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Old 07 January 2008, 11:48   #11
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I get by Have to be a bit gentle with the loud pedal though as it gets a bit noisy and smokey if you're a bit too enthusiastic!
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Originally Posted by Zippy
When a boat looks that good who needs tubes!!!
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Old 07 January 2008, 11:52   #12
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I get by Have to be a bit gentle with the loud pedal though as it gets a bit noisy and smokey if you're a bit too enthusiastic!
I also had a P100 a few years ago, mine was the wanky diesel turbo, about 85hp. Bloody thing fell to bits with rust. What's your's like?
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Old 07 January 2008, 12:02   #13
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I also had a P100 a few years ago, mine was the wanky diesel turbo, about 85hp. Bloody thing fell to bits with rust. What's your's like?
I try and keep it out of the salty stuff and give it a good wash down - it's been waxoiled and Aussie steel must be good stuff because it's going strong!
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When a boat looks that good who needs tubes!!!
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Old 17 January 2008, 08:33   #14
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Pro open 550 witha 115 Opti
Astra diesel - 150 horses

no problems - and Balloch (Loch Lomond) has a fairly steep slip. [this picture at picture at South Queensferry BTW}
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Old 17 January 2008, 15:03   #15
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and Balloch (Loch Lomond) has a fairly steep slip.
Yeah but its a good slip, good surface - no slime or anything.

I only have a little 4m rib with 20HP engine - not really had any significant problems towing it with either a citreon c5 (1.8L) or mazda 323F (1.3L) - except on the slimiest slips - a rope and/or a bucket full of gravel has sorted that problem out.
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Old 17 January 2008, 15:28   #16
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Yeah - much nicer slip than Pot Edgar. Low tide at PE is a real pain, slip runs out into mud, slime on slime on slime. Nice once you're afloat though.

Pretty well any slip is still better than a flat sandy or shingle beach. That's where the fun starts. I can't remember a year when I haven't pulled at least one car out of the sea, and once they're stuck it doesn't seem to make a difference which axle has the pleasure of spinning
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Old 03 February 2008, 19:11   #17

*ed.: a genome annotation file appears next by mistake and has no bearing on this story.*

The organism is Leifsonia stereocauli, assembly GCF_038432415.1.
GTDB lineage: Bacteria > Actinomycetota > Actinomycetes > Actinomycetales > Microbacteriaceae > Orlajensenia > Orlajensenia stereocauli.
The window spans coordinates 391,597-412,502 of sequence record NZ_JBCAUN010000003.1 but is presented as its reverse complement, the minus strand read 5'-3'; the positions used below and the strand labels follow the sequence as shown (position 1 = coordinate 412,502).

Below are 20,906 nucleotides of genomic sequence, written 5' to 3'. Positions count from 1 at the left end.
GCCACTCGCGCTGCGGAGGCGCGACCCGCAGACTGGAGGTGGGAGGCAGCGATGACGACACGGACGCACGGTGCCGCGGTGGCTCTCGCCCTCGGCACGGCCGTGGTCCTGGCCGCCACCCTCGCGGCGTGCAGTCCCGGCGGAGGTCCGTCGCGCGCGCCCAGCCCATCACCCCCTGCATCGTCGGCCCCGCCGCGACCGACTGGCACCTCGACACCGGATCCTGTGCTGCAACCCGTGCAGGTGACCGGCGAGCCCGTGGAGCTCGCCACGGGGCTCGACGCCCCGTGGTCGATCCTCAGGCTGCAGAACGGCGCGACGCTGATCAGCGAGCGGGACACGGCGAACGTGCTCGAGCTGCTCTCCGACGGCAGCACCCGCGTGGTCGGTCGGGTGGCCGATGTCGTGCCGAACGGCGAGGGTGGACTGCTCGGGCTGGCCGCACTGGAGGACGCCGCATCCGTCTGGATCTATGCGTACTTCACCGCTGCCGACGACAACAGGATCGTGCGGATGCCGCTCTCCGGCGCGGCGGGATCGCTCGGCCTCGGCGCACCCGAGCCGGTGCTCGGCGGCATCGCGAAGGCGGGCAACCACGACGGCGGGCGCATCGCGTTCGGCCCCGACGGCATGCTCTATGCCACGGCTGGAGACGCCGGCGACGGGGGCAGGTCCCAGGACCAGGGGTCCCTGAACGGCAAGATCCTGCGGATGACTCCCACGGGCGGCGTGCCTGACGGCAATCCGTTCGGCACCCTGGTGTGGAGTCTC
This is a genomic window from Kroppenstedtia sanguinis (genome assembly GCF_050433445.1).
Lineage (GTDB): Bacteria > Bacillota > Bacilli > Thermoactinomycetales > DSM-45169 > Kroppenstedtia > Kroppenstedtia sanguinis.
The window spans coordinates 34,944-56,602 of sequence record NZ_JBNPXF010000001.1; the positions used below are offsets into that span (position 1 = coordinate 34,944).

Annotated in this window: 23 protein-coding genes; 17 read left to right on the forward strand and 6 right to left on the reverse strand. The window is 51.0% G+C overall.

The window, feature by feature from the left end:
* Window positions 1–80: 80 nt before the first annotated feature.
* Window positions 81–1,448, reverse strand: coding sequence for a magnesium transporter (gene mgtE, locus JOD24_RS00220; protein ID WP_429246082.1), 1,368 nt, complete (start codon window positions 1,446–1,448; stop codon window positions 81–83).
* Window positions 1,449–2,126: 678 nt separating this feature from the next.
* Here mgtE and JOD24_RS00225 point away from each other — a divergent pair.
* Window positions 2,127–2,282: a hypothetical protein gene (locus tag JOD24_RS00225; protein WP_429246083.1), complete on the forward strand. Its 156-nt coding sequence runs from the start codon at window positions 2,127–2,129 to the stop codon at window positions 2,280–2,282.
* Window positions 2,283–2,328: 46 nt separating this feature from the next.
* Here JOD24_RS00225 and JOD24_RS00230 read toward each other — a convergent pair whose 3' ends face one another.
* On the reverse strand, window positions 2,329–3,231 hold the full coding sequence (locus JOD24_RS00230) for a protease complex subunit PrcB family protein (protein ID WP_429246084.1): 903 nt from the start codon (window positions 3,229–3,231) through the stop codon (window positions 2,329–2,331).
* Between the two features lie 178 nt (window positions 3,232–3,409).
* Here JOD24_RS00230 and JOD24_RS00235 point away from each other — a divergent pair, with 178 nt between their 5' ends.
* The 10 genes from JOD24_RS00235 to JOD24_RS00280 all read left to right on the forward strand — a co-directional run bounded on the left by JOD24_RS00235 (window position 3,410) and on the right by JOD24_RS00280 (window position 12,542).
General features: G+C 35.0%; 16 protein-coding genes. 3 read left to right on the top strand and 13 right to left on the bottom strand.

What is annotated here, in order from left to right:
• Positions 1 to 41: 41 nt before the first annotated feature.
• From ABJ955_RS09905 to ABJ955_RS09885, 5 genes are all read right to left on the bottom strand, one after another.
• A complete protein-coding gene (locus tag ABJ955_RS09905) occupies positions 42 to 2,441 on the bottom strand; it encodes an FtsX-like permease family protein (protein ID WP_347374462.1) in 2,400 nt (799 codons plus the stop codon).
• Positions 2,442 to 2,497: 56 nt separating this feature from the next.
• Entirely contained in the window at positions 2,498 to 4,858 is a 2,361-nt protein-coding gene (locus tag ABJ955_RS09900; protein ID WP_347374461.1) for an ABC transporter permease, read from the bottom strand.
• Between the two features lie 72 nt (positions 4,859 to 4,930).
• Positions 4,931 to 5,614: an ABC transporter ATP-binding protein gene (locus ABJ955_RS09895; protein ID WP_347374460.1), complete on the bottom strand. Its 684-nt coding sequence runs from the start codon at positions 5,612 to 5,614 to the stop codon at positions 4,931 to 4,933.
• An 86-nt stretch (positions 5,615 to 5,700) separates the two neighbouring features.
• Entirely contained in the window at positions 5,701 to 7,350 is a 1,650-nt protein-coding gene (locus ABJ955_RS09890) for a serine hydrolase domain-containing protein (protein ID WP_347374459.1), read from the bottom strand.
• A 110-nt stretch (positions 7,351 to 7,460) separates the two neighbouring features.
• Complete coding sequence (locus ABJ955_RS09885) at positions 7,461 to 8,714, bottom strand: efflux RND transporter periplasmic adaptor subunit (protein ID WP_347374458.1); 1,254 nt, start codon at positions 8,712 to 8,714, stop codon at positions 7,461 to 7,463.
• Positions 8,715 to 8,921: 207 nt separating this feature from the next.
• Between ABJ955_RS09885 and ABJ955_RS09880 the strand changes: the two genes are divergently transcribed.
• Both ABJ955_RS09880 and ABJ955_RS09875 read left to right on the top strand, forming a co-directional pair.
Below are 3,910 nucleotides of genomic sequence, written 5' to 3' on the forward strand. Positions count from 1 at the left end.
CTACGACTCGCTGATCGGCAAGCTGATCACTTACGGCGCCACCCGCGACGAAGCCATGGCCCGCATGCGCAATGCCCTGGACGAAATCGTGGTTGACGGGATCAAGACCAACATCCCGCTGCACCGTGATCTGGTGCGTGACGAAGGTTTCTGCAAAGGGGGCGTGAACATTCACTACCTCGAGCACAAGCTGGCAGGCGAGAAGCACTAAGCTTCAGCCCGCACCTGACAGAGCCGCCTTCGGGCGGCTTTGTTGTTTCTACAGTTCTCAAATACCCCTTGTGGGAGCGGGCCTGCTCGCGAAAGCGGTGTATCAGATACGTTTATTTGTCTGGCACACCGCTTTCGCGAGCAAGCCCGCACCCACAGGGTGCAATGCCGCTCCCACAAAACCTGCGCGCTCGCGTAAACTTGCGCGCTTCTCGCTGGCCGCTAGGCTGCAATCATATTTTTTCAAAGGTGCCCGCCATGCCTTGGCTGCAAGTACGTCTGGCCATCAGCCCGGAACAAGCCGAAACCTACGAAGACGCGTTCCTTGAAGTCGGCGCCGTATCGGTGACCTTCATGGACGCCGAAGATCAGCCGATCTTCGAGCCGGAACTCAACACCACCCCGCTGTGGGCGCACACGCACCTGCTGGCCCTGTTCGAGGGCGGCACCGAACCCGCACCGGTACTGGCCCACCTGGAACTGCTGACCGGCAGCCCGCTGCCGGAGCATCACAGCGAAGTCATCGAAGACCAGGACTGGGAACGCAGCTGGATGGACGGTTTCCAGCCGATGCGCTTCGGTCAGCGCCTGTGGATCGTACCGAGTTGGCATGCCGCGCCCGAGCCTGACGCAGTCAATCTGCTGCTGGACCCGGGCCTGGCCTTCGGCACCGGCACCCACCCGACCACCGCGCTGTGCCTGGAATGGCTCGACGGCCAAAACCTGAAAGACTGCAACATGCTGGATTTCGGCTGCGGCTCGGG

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I got the opportunity to take the car and the car + boat over a "weigh beam", which essentially gives you the weight on each axle as you drive over it, then it totals it all up to give the the gross.

Car on it's own: Front - 930Kg, Rear, 660Kg
Car with trailer: Front - 900Kg, Rear, 740Kg

So although I was 30Kg Lighter at the front with the trailer on, I still have 160Kg more tractive grip on the front axle than at the rear.
But on a RWD car, you'll naturally have less weight over the front and more over the rear because of the position of the drivetrain.

Hugh Jardon (who's gone quiet on here of late) has a RWD BMW 7 series Auto, which pulls his 6.5m Vipermax out no problem. The Gross weight of his boat & trailer must be around 1800kg. Hope this helps
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Old 04 February 2008, 08:00   #18
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You will be fine if its rear wheel drive.
We had a 04 A6 2.5 TDI auto which was unfortunatly non-quattro, wasn't brilliant on a steep slip lots of wheel spin, because it wasn't my car i just floored it and it eventually got up there. The main problem was the slipway was concrete and the carpark was gravel, so even using rope you were better off on the concrete.
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Old 04 February 2008, 12:37   #19
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as my next car probably will not longer be a 4x4 (due to BE licence weight issue), I'm thinking of getting a BMW 5 series/Mercedes E or V70 Volvo.

So the BMW/Mercedes will be a better choice? What about the transmission? (Right now I've got a automatic XC90.)

Will manual be better for a 2WD or auto?

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Old 04 February 2008, 12:48   #20
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Yes RWD is much better - not a fan of front wheel drive - especially with powerful engines!!!

An Auto box is much better at this sort of thing - you can feed the power in gradually and avoid wheelspin or wear on the clutch. having said that it seems many modern autos just don't have the oil coolers you need for towing heavy weights so best check with the makers first.
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